Age-old beauty

Age-old beauty

Jutta Bourgeois, a resident of St. Antoine, looks at her portrait during a photo exhibit at the residence on Monday, May 14. (Breeze photos by Lauren Clem)
Pawtucket photographer captures portraits of residents at St. Antoine

NORTH SMITHFIELD – For Cynthia Wilcox, a Pawtucket-based photographer and social worker, her latest project happened almost by accident. An avid traveler, Wilcox has traveled around the globe with photography organizations and often found herself photographing the elderly people she met in other countries. It was on one of these international trips that she had the idea to photograph senior citizens back in Rhode Island.

“After a while I sat down one day and said, ‘Why don’t you just stay home? Why don’t you take pictures of elderly folks at home?’” she said.

Last year, Wilcox started “The Grandmother Connection,” a photography project focusing on the bond between grandmothers and their grandchildren. It was through this project that she met April Paniccia, a social worker at St. Antoine Residence. Paniccia was looking for an opportunity to engage the residents of her unit and was impressed by Wilcox’s black and white portraits of elderly individuals around Pawtucket and other areas of the state. She invited Wilcox to photograph the residents in celebration of National Nursing Home Week, an invitation Wilcox was happy to accept.

“I called her and emailed to see what we could do. She’s a social worker, I’m a social worker, it was a match,” said Paniccia.

As with her other photography projects, Wilcox offered her services free of charge, giving the families a copy of the portraits and posting them online for download. She and Paniccia set up photo sessions with each of the residents in an area of the home with plenty of natural sunlight, using the sun’s rays to play off the wrinkles and curves of the residents’ faces. Wilcox said one of her favorite things about photographing elderly individuals is the expressiveness of their faces, which often display evidence of long lives of happiness or hardship.

“They have their history on their faces. They have their soul on their faces,” she said.

For some of the residents, the opportunity to have their portraits taken was thrilling. For others, it was nerve-wracking. Wilcox shared a story of one resident who required a social worker to grab her attention before breaking into a smile for her photo. Another resident didn’t want her portrait taken because she thought she was too ugly to be photographed. After some convincing from Wilcox, she allowed the photo to be taken, and was surprised at the results.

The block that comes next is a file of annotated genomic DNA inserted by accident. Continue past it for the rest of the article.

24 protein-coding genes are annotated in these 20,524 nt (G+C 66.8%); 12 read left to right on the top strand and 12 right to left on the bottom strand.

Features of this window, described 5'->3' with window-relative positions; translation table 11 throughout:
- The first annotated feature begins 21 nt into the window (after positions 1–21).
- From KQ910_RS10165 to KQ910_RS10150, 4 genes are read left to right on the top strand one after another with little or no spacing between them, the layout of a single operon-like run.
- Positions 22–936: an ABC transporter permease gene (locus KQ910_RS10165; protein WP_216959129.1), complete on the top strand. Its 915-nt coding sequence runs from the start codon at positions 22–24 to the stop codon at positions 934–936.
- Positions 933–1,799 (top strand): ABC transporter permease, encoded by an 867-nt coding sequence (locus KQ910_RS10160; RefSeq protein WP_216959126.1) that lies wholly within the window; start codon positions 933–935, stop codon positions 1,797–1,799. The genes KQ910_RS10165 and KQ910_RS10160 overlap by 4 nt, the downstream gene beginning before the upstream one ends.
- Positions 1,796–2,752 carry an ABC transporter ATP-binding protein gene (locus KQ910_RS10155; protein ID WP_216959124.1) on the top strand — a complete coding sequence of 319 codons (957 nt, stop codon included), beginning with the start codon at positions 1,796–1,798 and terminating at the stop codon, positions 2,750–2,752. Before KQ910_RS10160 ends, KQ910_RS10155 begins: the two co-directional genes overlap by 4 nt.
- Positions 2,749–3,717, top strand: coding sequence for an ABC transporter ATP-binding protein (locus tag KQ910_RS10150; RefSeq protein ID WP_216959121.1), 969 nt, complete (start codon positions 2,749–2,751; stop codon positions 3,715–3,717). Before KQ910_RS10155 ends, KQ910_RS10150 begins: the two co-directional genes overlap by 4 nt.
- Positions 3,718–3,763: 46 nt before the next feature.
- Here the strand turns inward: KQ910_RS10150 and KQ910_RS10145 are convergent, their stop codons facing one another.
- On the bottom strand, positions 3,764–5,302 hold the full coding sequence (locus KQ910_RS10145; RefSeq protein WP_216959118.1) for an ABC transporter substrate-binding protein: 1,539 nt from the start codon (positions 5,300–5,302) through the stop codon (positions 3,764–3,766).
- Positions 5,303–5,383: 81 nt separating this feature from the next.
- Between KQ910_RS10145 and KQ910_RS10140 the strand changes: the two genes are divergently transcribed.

“Is that me? Oh, that’s nice. I’m pretty,” Wilcox recounted her saying.

“Everybody that was there in the room was crying,” she added.

Wilcox said she especially loved photographing one resident, 108-year-old Sister Helen, whose portrait “looks like she’s about to elevate into heaven.” The entire project was an opportunity for her to reach out to her community and interact with a population not often seen from behind a camera lens.

“This is just sort of a gift I can give back,” she said. “The interactions I had with these folks was just so inspiring to me.”

On Monday, staff exhibited the black and white portraits in a hall of the nursing home beside photos of residents taken during younger days. For many residents and their families, it was an opportunity to see their likenesses displayed and celebrated along with their personal histories.

“She did a beautiful job. That’s me alright,” said Rose Mucciarone, 102, who told The Breeze she had her hair done the morning of the portrait session to prepare.

Elizabeth Messere, a longtime North Smithfield resident, said she was unenthusiastic at first about having her photo taken, but was convinced by Wilcox’s persistence and was happy with the results.

“I think she really captured a lot of the people’s personalities,” she said.

While Paniccia said many of the residents were not accustomed to having their portrait taken, the project was such a success that St. Antoine’s has invited Wilcox to photograph all of the residents of the home in the upcoming months. Wilcox said she looks forward to accepting the invitation, as well as continuing her other volunteer projects in Pawtucket and around the state.

“I very much want to be more a part of the community, and I felt that photography was one way to do that,” she said.

Portraits displayed at St. Antoine Residence on Monday show residents Patricia Gosselin, left, and Terri Petrin. The photos were taken as part of a volunteer project by Pawtucket-based photographer and social worker Cynthia Wilcox.
Cynthia Wilcox stands beside her work at St. Antoine Residence. The Pawtucket-based photographer said the project was an opportunity to reach out to her community.
102-year-old Rose Mucciarone holds her portrait.